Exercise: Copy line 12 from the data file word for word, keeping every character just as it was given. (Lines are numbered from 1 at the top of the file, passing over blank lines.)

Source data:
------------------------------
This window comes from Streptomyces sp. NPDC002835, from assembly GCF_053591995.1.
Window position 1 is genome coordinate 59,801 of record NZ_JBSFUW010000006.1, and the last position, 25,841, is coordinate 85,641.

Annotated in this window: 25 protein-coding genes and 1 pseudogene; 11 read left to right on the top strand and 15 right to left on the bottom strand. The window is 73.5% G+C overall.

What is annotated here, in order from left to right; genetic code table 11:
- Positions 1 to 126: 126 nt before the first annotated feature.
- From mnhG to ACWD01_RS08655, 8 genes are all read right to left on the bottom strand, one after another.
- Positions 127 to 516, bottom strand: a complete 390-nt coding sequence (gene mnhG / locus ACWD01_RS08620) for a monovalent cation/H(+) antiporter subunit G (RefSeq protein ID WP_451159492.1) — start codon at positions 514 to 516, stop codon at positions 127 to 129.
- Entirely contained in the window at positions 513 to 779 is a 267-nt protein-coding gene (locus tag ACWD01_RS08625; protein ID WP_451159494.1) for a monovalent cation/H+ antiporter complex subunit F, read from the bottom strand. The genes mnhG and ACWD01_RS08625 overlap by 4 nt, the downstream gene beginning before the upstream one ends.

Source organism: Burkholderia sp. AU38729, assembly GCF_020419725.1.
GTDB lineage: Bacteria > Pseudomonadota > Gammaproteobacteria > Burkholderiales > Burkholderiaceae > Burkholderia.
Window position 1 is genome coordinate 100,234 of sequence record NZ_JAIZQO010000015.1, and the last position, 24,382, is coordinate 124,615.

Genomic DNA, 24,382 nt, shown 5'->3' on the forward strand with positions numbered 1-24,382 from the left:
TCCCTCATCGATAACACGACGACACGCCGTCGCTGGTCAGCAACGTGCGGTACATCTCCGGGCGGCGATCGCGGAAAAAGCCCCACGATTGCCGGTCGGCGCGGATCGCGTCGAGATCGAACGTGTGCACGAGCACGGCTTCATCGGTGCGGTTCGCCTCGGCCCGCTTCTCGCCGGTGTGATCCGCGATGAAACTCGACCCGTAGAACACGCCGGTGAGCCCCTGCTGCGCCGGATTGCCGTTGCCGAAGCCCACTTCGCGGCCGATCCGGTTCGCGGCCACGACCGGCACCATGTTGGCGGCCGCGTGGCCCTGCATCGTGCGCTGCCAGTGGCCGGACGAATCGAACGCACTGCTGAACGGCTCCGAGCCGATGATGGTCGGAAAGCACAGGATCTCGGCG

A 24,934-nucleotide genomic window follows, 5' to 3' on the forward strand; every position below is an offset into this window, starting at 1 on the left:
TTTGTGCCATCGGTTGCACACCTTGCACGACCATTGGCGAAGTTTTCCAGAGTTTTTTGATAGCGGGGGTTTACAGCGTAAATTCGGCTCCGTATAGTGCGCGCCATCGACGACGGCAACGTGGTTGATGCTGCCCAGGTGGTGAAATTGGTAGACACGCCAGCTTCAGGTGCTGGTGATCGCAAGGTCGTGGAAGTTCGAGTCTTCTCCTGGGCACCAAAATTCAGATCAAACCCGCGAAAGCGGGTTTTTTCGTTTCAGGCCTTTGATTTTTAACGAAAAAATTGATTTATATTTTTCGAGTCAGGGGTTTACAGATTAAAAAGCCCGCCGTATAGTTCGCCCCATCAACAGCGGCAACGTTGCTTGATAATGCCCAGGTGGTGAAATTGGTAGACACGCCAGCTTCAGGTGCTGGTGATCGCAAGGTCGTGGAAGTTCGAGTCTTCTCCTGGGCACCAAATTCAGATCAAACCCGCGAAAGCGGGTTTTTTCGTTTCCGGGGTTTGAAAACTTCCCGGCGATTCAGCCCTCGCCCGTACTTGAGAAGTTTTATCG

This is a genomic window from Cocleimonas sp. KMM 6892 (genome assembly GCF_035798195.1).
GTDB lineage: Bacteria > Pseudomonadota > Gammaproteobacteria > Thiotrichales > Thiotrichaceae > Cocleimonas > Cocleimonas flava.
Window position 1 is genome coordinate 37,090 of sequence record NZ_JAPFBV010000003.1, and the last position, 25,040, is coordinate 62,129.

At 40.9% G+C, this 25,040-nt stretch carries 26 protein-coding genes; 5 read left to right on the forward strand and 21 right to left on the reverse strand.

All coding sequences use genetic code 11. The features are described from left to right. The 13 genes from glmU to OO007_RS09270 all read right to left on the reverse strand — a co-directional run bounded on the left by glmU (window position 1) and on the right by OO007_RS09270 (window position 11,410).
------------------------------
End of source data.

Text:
Genomic DNA, 24,382 nt, shown 5'->3' on the forward strand with positions numbered 1-24,382 from the left: